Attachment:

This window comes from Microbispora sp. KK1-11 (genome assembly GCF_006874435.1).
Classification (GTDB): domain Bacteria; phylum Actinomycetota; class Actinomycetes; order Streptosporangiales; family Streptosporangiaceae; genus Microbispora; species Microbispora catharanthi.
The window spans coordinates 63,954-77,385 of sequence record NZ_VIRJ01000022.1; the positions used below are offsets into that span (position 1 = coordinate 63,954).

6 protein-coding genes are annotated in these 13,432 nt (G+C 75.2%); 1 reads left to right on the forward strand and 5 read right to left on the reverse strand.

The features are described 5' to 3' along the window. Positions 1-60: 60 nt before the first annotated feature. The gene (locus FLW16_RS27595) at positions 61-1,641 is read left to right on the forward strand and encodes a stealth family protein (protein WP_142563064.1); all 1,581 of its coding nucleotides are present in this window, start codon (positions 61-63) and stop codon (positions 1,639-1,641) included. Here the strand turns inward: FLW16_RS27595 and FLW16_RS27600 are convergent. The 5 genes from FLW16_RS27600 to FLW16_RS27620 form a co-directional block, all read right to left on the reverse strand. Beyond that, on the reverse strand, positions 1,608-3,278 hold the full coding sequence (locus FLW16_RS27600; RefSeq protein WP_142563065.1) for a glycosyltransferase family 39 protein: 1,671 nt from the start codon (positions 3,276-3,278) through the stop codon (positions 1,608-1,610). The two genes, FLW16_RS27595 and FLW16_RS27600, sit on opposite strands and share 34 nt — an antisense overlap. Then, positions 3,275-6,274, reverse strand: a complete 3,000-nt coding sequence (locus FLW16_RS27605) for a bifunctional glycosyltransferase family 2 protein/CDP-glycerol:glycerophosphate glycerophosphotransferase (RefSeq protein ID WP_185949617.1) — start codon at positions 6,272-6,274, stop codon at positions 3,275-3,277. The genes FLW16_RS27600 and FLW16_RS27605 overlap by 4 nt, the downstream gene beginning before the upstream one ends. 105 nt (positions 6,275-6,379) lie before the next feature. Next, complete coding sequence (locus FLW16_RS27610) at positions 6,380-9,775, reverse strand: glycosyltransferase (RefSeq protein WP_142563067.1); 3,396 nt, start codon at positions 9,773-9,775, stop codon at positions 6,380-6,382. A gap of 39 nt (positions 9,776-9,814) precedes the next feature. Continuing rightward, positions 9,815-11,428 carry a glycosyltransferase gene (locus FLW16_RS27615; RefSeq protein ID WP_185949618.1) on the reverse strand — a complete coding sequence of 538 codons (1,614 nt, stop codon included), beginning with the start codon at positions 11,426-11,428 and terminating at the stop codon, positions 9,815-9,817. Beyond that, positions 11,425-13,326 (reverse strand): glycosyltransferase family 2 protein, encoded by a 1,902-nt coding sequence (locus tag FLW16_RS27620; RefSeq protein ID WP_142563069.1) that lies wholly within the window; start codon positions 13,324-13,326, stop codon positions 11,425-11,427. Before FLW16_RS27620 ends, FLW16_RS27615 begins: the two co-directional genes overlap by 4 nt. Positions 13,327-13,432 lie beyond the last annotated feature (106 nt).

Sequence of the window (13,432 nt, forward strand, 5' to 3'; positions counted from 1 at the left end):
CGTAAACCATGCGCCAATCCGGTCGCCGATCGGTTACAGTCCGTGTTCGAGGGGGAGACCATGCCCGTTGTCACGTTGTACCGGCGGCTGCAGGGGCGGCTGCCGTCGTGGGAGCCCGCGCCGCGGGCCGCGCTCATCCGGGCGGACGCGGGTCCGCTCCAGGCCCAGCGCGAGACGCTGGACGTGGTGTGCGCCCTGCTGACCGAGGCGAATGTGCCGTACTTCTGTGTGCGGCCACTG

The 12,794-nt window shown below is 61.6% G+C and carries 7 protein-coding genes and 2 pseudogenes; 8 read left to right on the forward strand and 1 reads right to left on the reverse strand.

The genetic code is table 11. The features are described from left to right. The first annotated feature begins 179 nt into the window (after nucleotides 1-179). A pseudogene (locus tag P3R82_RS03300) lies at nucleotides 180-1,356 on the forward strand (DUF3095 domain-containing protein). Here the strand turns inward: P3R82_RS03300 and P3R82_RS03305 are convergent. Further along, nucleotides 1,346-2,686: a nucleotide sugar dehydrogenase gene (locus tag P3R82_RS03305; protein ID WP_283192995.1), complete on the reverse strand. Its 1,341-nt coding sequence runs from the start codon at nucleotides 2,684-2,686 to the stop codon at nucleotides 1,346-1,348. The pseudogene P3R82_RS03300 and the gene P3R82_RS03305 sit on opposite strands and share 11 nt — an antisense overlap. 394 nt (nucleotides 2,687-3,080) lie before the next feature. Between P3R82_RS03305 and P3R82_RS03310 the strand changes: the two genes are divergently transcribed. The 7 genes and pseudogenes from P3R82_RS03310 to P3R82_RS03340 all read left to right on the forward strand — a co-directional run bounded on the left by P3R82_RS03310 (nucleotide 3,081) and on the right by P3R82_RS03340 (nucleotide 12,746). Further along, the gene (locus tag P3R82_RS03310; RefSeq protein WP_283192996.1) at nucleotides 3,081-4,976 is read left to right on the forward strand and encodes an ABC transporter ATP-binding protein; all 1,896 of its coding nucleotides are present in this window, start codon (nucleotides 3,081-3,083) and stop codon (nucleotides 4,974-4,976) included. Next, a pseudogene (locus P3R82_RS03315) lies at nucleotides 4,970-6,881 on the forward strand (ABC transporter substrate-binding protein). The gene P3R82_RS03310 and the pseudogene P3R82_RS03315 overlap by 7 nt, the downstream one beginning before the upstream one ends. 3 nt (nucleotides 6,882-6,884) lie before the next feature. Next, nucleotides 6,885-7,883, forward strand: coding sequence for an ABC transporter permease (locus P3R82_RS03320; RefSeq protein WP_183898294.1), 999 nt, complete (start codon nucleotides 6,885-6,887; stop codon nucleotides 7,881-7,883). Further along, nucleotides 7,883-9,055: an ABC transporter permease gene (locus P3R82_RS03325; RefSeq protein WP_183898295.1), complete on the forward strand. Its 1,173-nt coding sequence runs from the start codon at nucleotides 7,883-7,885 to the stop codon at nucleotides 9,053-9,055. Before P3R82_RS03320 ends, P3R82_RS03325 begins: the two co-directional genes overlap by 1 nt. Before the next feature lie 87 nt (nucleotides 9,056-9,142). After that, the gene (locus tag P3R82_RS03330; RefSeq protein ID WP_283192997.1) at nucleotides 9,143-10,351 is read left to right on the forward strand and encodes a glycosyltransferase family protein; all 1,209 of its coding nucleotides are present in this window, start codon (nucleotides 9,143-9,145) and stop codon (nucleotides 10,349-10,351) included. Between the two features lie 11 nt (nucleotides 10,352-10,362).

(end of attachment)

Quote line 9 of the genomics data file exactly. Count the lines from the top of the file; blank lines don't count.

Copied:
The genetic code is table 11. The features are described from left to right. The first annotated feature begins 179 nt into the window (after nucleotides 1-179). A pseudogene (locus tag P3R82_RS03300) lies at nucleotides 180-1,356 on the forward strand (DUF3095 domain-containing protein). Here the strand turns inward: P3R82_RS03300 and P3R82_RS03305 are convergent. Further along, nucleotides 1,346-2,686: a nucleotide sugar dehydrogenase gene (locus tag P3R82_RS03305; protein ID WP_283192995.1), complete on the reverse strand. Its 1,341-nt coding sequence runs from the start codon at nucleotides 2,684-2,686 to the stop codon at nucleotides 1,346-1,348. The pseudogene P3R82_RS03300 and the gene P3R82_RS03305 sit on opposite strands and share 11 nt — an antisense overlap. 394 nt (nucleotides 2,687-3,080) lie before the next feature. Between P3R82_RS03305 and P3R82_RS03310 the strand changes: the two genes are divergently transcribed. The 7 genes and pseudogenes from P3R82_RS03310 to P3R82_RS03340 all read left to right on the forward strand — a co-directional run bounded on the left by P3R82_RS03310 (nucleotide 3,081) and on the right by P3R82_RS03340 (nucleotide 12,746). Further along, the gene (locus tag P3R82_RS03310; RefSeq protein WP_283192996.1) at nucleotides 3,081-4,976 is read left to right on the forward strand and encodes an ABC transporter ATP-binding protein; all 1,896 of its coding nucleotides are present in this window, start codon (nucleotides 3,081-3,083) and stop codon (nucleotides 4,974-4,976) included. Next, a pseudogene (locus P3R82_RS03315) lies at nucleotides 4,970-6,881 on the forward strand (ABC transporter substrate-binding protein). The gene P3R82_RS03310 and the pseudogene P3R82_RS03315 overlap by 7 nt, the downstream one beginning before the upstream one ends. 3 nt (nucleotides 6,882-6,884) lie before the next feature. Next, nucleotides 6,885-7,883, forward strand: coding sequence for an ABC transporter permease (locus P3R82_RS03320; RefSeq protein WP_183898294.1), 999 nt, complete (start codon nucleotides 6,885-6,887; stop codon nucleotides 7,881-7,883). Further along, nucleotides 7,883-9,055: an ABC transporter permease gene (locus P3R82_RS03325; RefSeq protein WP_183898295.1), complete on the forward strand. Its 1,173-nt coding sequence runs from the start codon at nucleotides 7,883-7,885 to the stop codon at nucleotides 9,053-9,055. Before P3R82_RS03320 ends, P3R82_RS03325 begins: the two co-directional genes overlap by 1 nt. Before the next feature lie 87 nt (nucleotides 9,056-9,142). After that, the gene (locus tag P3R82_RS03330; RefSeq protein ID WP_283192997.1) at nucleotides 9,143-10,351 is read left to right on the forward strand and encodes a glycosyltransferase family protein; all 1,209 of its coding nucleotides are present in this window, start codon (nucleotides 9,143-9,145) and stop codon (nucleotides 10,349-10,351) included. Between the two features lie 11 nt (nucleotides 10,352-10,362).